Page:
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Hebrew University Finds Simple Method to Increase Number of IVF Births

Success In Vitro Fertilization (IVF)

Success In Vitro Fertilization (IVF)

Scientists from the Hebrew University in Jerusalem say that they have found a new method for improving the success rate of In Vitro Fertilization (IVF). This was based on a systematic review of high-quality clinical trials carried out by a team of researchers at Kaplan Hospital and the Hebrew University of Jerusalem (HU), led by Dr. Devorah Heymann. Their findings were published in Human Reproduction.

And this is not the first such fertility breakthrough to come out of HU in recent months. In May, the university’s scientists revealed that zebrafish ovaries could be used in new treatments for infertility.

Israel Startup Nation’s scientists and companies have both been working on cures for all manner of medical problems from cancer to blindness. And infertility is also being tackled by Israel. For example, Daniella Gilboa co-founded AiVF, an Israeli FemTech startup specializing in the area of fertility treatment. Daniella is an embryologist, a biostatistician, an entrepreneur and an IVF researcher. The company works on improving the in vitro fertilization process. AiVF has shown that the genetic characteristics in embryos can be determined through a noninvasive procedure using artificial intelligence tech.

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And the Israeli startup Fairtility is using Artificial Intelligence to improve increased precision in embryo quality and enhanced IVF success rates.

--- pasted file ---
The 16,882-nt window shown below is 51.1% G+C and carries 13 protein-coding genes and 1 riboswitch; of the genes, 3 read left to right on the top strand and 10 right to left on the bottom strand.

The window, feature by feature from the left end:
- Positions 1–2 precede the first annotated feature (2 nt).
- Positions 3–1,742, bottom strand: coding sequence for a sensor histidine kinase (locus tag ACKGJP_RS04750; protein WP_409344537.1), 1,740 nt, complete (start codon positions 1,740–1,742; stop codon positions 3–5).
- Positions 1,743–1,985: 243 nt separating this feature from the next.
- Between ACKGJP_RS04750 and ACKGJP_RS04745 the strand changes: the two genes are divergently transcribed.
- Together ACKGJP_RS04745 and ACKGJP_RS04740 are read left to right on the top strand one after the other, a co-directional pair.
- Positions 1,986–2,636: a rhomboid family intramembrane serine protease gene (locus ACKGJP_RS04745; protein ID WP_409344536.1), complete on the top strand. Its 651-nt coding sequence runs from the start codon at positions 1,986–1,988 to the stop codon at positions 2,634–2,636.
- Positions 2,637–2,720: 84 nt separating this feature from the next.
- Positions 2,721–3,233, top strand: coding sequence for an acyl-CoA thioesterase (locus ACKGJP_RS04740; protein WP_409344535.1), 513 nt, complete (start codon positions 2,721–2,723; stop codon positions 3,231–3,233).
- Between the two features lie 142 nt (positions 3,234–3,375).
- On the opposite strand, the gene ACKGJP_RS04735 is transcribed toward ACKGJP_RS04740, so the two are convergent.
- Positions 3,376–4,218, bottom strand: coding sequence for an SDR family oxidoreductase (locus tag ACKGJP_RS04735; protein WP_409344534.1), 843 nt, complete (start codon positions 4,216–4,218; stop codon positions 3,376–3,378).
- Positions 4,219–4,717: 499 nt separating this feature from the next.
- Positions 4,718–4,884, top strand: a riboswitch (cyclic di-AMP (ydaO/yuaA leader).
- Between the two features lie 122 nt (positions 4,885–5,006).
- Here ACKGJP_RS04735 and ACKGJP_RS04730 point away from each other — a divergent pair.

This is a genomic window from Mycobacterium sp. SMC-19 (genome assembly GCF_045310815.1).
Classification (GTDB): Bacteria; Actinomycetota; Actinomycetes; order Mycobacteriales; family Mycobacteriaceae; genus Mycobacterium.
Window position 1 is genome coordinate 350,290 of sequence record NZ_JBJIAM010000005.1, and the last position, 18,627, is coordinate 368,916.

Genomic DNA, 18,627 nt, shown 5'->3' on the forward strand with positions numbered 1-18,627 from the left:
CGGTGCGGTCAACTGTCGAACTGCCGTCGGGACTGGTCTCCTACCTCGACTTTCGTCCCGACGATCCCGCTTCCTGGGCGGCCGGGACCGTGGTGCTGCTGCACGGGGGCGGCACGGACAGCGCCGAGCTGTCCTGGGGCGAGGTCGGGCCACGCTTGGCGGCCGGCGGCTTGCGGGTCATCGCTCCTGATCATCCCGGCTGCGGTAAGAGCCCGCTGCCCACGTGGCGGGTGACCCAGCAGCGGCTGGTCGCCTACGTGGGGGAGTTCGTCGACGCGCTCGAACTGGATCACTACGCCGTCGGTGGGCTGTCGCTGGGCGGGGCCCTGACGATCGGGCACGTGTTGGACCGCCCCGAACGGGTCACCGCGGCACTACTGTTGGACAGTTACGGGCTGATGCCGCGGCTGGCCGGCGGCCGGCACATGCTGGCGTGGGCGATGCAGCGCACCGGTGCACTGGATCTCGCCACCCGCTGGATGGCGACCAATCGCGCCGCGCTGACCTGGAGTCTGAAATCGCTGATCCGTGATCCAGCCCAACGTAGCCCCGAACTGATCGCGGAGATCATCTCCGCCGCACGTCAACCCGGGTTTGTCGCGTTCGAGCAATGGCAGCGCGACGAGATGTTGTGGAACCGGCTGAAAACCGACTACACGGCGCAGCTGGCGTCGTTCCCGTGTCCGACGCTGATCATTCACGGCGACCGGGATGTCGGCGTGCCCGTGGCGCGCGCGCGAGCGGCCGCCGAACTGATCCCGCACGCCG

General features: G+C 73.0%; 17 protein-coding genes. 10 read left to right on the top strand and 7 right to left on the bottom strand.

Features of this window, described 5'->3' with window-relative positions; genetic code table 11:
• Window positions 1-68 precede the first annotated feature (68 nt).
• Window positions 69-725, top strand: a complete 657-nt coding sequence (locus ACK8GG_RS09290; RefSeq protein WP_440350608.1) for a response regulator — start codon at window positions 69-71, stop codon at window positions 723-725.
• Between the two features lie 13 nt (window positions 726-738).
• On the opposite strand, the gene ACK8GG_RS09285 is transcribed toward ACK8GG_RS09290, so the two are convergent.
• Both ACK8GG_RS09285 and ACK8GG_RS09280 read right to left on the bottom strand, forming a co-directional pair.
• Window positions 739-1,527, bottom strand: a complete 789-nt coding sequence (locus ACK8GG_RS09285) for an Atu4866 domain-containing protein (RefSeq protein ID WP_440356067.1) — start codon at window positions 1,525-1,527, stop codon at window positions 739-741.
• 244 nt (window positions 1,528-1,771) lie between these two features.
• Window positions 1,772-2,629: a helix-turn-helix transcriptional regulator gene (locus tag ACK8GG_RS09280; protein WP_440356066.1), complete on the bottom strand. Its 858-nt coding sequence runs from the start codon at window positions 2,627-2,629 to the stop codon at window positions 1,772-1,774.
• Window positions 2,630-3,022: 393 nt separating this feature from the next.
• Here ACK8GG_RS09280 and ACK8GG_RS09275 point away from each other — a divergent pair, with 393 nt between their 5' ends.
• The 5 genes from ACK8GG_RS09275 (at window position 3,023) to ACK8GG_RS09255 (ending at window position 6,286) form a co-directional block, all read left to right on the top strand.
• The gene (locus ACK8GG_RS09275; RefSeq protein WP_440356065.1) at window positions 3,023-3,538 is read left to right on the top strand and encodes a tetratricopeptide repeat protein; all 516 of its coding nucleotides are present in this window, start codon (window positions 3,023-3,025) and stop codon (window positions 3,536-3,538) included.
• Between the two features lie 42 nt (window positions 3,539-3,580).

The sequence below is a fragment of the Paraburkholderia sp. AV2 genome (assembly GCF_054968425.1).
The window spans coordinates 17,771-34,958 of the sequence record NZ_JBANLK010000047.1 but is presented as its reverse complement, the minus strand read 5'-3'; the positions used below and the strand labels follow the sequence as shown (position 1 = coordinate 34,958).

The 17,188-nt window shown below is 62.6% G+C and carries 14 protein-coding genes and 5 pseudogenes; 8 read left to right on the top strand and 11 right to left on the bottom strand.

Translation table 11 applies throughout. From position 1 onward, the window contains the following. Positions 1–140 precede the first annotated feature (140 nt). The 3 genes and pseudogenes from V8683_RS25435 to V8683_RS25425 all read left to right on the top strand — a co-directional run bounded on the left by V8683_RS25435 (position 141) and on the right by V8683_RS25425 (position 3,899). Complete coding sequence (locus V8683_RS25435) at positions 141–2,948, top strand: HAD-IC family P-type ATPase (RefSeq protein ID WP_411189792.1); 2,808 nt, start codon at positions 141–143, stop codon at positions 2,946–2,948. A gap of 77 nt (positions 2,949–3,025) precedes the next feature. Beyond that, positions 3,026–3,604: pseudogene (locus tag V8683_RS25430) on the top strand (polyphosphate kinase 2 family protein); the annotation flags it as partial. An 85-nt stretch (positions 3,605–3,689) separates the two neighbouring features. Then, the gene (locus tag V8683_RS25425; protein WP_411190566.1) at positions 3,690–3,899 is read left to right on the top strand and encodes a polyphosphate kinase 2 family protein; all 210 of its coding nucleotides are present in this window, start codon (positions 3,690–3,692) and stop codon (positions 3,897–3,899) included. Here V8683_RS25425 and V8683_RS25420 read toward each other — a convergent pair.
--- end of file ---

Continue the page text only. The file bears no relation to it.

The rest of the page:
The HU Scientists explained that worldwide, around 10 -15% of couples have infertility problems. Many turn to artificial reproductive technologies (ARTs), most notably IVF (in vitro fertilization), in the hope of having a baby. But the process is fraught with anxiety, as only about one-third of IVF cycles, on average, are successful.

The trend throughout the world is for couples to delay starting a family until they have achieved greater financial stability. This takes women beyond their years of peak fertility – causing many to rely on processes such as IVF to have a baby. In IVF, an egg is removed from the woman, fertilized in a dish and then, a few days later, the embryo is implanted in her womb. While in the dish, the embryo is kept in a liquid, or culture medium, that supports its development. The Hebrew U. review established that the addition of hyaluronic acid (HA) to this medium enhances the ultimate success of IVF.

This significant finding was the result of a detailed systematic review and meta-analysis of the outcome of all high-quality clinical trials where HA was either added or not added to the culture medium. “We found that exposing an embryo to HA for more than 10 minutes prior to its transfer to the womb, increased the likelihood of a birth from 32% to 39%,” shared Heymann. The most marked success was in cases for women who had a poor prognosis of success.

Furthermore, the increase in birth rate was only seen in cases where a woman was implanted with her own fertilized egg and not in cases where donor eggs were used. “This could be because donor eggs tend to be of higher quality,” explained Heymann. The main benefit being seen in poorer quality eggs.

This study, by Heymann and her colleagues, including IVF experts Prof. Zeev Shoham and Dr. Yuval Or, and builds on their work for Cochrane which published a review in 2020 showing an overall increase in success rate in ARTs when embryos are exposed to HA prior to implantation.

Although HA naturally occurs in the female reproductive tract, its role in improving IVF outcomes is unclear and “more research is needed,” suggests Heymann. Meanwhile her prime concern is that IVF clinics act on the findings of this review. “However,” she noted, “hyaluronic acid is expensive, and this might mean it is not as widely used as it should be.”



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